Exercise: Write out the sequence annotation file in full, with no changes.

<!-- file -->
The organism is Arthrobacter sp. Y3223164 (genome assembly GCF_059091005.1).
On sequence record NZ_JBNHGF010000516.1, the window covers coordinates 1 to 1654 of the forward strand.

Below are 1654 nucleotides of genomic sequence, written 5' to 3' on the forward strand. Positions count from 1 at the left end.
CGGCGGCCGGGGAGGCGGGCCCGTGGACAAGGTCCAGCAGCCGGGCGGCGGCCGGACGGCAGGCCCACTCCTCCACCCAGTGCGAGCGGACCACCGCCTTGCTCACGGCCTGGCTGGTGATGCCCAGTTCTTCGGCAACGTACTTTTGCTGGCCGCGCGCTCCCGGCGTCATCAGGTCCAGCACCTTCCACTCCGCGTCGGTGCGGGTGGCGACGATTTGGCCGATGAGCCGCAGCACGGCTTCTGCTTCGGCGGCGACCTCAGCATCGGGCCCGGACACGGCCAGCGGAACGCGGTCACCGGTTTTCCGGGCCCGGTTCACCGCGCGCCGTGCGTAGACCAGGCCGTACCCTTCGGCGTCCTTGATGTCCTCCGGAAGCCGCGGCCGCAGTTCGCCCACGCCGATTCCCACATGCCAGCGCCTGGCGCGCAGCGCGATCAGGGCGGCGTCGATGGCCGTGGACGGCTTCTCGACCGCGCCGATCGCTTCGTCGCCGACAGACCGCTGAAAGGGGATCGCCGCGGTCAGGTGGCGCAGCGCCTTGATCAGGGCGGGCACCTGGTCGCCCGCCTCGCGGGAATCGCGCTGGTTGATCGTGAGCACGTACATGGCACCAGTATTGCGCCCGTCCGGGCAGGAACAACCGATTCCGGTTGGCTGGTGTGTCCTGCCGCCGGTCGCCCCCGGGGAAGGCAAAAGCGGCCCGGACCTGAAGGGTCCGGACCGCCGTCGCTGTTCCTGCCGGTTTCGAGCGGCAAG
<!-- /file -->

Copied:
The organism is Arthrobacter sp. Y3223164 (genome assembly GCF_059091005.1).
On sequence record NZ_JBNHGF010000516.1, the window covers coordinates 1 to 1654 of the forward strand.

Below are 1654 nucleotides of genomic sequence, written 5' to 3' on the forward strand. Positions count from 1 at the left end.
CGGCGGCCGGGGAGGCGGGCCCGTGGACAAGGTCCAGCAGCCGGGCGGCGGCCGGACGGCAGGCCCACTCCTCCACCCAGTGCGAGCGGACCACCGCCTTGCTCACGGCCTGGCTGGTGATGCCCAGTTCTTCGGCAACGTACTTTTGCTGGCCGCGCGCTCCCGGCGTCATCAGGTCCAGCACCTTCCACTCCGCGTCGGTGCGGGTGGCGACGATTTGGCCGATGAGCCGCAGCACGGCTTCTGCTTCGGCGGCGACCTCAGCATCGGGCCCGGACACGGCCAGCGGAACGCGGTCACCGGTTTTCCGGGCCCGGTTCACCGCGCGCCGTGCGTAGACCAGGCCGTACCCTTCGGCGTCCTTGATGTCCTCCGGAAGCCGCGGCCGCAGTTCGCCCACGCCGATTCCCACATGCCAGCGCCTGGCGCGCAGCGCGATCAGGGCGGCGTCGATGGCCGTGGACGGCTTCTCGACCGCGCCGATCGCTTCGTCGCCGACAGACCGCTGAAAGGGGATCGCCGCGGTCAGGTGGCGCAGCGCCTTGATCAGGGCGGGCACCTGGTCGCCCGCCTCGCGGGAATCGCGCTGGTTGATCGTGAGCACGTACATGGCACCAGTATTGCGCCCGTCCGGGCAGGAACAACCGATTCCGGTTGGCTGGTGTGTCCTGCCGCCGGTCGCCCCCGGGGAAGGCAAAAGCGGCCCGGACCTGAAGGGTCCGGACCGCCGTCGCTGTTCCTGCCGGTTTCGAGCGGCAAG